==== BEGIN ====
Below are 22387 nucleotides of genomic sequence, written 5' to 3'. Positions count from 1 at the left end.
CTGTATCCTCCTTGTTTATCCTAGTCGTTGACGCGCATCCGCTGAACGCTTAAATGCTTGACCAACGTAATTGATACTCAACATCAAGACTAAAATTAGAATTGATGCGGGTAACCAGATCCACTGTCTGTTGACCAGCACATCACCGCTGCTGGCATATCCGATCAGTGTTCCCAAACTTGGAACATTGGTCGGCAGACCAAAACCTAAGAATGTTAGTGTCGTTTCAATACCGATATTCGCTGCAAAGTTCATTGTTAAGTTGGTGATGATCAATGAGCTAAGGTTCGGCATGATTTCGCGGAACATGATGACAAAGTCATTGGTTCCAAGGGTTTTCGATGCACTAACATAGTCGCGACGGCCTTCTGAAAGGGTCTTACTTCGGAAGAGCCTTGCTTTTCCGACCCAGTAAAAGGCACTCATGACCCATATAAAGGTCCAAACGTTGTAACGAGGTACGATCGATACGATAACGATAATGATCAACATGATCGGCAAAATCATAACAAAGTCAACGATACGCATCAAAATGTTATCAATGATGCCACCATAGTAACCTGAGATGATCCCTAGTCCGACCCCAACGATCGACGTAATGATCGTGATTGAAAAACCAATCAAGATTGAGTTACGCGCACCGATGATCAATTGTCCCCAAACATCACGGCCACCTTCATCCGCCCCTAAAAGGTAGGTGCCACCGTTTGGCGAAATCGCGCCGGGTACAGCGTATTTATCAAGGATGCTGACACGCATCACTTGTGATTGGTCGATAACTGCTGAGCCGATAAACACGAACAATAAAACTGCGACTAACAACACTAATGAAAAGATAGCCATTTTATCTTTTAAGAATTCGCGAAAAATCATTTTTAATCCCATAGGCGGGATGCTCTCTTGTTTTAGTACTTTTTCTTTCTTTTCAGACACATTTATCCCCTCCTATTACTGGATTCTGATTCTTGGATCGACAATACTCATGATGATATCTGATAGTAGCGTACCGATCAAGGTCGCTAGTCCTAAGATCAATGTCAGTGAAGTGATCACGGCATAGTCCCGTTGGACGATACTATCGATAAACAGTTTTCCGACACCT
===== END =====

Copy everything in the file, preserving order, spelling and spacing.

Below are 22387 nucleotides of genomic sequence, written 5' to 3'. Positions count from 1 at the left end.
CTGTATCCTCCTTGTTTATCCTAGTCGTTGACGCGCATCCGCTGAACGCTTAAATGCTTGACCAACGTAATTGATACTCAACATCAAGACTAAAATTAGAATTGATGCGGGTAACCAGATCCACTGTCTGTTGACCAGCACATCACCGCTGCTGGCATATCCGATCAGTGTTCCCAAACTTGGAACATTGGTCGGCAGACCAAAACCTAAGAATGTTAGTGTCGTTTCAATACCGATATTCGCTGCAAAGTTCATTGTTAAGTTGGTGATGATCAATGAGCTAAGGTTCGGCATGATTTCGCGGAACATGATGACAAAGTCATTGGTTCCAAGGGTTTTCGATGCACTAACATAGTCGCGACGGCCTTCTGAAAGGGTCTTACTTCGGAAGAGCCTTGCTTTTCCGACCCAGTAAAAGGCACTCATGACCCATATAAAGGTCCAAACGTTGTAACGAGGTACGATCGATACGATAACGATAATGATCAACATGATCGGCAAAATCATAACAAAGTCAACGATACGCATCAAAATGTTATCAATGATGCCACCATAGTAACCTGAGATGATCCCTAGTCCGACCCCAACGATCGACGTAATGATCGTGATTGAAAAACCAATCAAGATTGAGTTACGCGCACCGATGATCAATTGTCCCCAAACATCACGGCCACCTTCATCCGCCCCTAAAAGGTAGGTGCCACCGTTTGGCGAAATCGCGCCGGGTACAGCGTATTTATCAAGGATGCTGACACGCATCACTTGTGATTGGTCGATAACTGCTGAGCCGATAAACACGAACAATAAAACTGCGACTAACAACACTAATGAAAAGATAGCCATTTTATCTTTTAAGAATTCGCGAAAAATCATTTTTAATCCCATAGGCGGGATGCTCTCTTGTTTTAGTACTTTTTCTTTCTTTTCAGACACATTTATCCCCTCCTATTACTGGATTCTGATTCTTGGATCGACAATACTCATGATGATATCTGATAGTAGCGTACCGATCAAGGTCGCTAGTCCTAAGATCAATGTCAGTGAAGTGATCACGGCATAGTCCCGTTGGACGATACTATCGATAAACAGTTTTCCGACACCT